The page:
- If you’re the follower, lay your hand palm-down in your partner’s.
- Try the steps a few times while facing each other. Let your hand move towards your partner while you’re moving backwards in the rock-step, staying relaxed and not pulling on your partner’s arm.
- Try the step in closed position to dance closer together. The leader’s right hand will go around the follower’s upper back, while the follower’s left hand goes on the outside of the leader’s shoulder. You’ll still be holding your other hands together, joining the leader’s left and the follower’s right hand.
- When you do your rock-step, step your front foot back at an angle and rotate your body to open your chest up. Don’t step straight back, as this would separate you from your partner.
EditTrying the Follower’s Underarm Turn
- Start with a basic back and forth and rock-step. Hold your partner’s hand and start by doing your back and forth pulse and rock-step. Relax and settle into a rhythm together.
- Remember that you’re doing 1 pulse step and 1 rock-step each time. Count out loud so that you and your partner are on the same beat.
- Continue pulling the follower’s arm gently forward to start the spin. When you move your back foot forward out of the rock-step, take a larger step forward and pull the follower’s arm slightly forward. This will show the follower that you’re going to start a spin and help them start their momentum.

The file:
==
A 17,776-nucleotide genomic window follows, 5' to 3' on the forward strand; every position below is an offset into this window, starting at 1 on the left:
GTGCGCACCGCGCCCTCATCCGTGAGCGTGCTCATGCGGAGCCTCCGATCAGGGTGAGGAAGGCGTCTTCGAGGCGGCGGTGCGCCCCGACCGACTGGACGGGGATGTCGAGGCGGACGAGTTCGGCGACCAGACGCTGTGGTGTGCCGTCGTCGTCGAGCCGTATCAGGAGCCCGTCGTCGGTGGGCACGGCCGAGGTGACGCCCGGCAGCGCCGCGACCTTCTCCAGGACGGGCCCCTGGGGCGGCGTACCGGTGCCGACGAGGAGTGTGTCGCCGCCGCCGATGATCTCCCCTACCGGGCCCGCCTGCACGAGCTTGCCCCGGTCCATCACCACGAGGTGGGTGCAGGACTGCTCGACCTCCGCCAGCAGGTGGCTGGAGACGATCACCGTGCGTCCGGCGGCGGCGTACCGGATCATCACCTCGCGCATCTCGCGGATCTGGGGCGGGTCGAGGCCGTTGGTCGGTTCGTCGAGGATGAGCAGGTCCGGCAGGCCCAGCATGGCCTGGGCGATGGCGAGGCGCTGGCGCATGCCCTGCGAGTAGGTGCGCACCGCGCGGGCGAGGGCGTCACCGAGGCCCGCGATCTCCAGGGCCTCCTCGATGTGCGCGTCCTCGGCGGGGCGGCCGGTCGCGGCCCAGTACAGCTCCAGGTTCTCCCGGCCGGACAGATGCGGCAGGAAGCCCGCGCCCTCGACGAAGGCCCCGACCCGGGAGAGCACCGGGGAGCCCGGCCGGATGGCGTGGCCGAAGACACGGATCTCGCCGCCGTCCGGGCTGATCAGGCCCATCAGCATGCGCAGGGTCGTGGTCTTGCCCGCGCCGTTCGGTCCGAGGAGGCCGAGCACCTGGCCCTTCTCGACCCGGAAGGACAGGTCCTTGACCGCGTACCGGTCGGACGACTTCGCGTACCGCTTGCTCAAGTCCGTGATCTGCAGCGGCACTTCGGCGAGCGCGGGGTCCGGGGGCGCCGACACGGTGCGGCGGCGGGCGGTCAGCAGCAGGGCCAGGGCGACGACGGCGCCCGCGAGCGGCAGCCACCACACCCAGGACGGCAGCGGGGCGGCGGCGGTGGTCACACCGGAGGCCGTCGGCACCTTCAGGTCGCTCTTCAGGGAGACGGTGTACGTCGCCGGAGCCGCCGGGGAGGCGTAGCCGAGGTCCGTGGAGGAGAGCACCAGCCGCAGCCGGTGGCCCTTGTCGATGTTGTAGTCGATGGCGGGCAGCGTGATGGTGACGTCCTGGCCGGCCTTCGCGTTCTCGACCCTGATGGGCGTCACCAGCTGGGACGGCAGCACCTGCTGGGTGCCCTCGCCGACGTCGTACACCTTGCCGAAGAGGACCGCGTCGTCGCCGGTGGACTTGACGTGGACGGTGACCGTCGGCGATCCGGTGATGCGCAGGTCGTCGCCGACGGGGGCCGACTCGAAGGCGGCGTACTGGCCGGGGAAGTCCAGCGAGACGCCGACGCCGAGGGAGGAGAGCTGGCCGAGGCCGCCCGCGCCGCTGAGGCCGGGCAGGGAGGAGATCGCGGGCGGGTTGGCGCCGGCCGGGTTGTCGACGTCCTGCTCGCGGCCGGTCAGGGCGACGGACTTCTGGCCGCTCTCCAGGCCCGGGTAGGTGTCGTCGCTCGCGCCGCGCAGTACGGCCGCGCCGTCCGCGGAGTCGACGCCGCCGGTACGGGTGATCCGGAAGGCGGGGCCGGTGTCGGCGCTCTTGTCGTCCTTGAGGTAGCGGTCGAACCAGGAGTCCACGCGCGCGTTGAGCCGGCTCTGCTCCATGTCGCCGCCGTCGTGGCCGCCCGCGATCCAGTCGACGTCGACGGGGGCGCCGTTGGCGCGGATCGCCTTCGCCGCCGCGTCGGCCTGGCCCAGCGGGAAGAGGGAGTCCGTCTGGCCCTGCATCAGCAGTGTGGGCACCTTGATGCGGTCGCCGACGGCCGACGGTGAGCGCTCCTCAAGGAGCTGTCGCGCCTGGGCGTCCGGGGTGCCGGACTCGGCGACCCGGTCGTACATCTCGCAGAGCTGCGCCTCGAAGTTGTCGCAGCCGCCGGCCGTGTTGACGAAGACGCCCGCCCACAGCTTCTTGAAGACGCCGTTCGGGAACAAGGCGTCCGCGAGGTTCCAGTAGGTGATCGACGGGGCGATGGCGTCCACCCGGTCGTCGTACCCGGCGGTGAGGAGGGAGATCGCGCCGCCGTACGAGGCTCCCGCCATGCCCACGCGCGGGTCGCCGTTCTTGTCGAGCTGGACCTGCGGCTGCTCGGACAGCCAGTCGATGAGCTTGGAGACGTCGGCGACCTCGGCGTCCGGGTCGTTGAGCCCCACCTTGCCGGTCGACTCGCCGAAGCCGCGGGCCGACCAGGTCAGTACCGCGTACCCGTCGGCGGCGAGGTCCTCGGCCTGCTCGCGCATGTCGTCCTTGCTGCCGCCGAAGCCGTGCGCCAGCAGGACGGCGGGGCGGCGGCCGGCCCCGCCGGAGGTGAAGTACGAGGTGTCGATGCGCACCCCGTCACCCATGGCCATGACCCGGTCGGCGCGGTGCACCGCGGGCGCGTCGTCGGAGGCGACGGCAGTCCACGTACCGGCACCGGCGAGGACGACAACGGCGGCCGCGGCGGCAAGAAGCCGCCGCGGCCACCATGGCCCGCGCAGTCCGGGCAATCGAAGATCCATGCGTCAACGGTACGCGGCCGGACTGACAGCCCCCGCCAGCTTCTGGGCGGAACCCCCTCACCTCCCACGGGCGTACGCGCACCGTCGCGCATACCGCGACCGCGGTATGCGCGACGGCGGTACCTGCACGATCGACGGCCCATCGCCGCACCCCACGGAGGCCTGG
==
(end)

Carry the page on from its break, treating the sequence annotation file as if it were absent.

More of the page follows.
- Don’t start to lift your arm or spin the follower yet; simply draw them forward by their arm.
- As the follower, step out of the rock-step in the direction that you’re being pulled.
- Lift your shoulder up to gently spin the follower. Keep your elbow down to maintain a graceful line, lifting gently from the shoulder and raising your palm just over the follower’s head. They will spin out naturally as you raise your hand, then gently bring it back down.
- Raising your elbow and whole arm will make your turn look sloppy. Instead, focus on keeping your elbow bent and raising your palm to just above the follower’s head.
- Cross behind the follower as they spin. Take one step as the follower spins, bringing your feet to a natural shoulder-width position. You should be facing your partner as they come out of the spin.
- This isn’t strictly necessary–you can do the turn while standing still and your partner will simply spin around fully to face you, but it looks smoother and more graceful to move with them.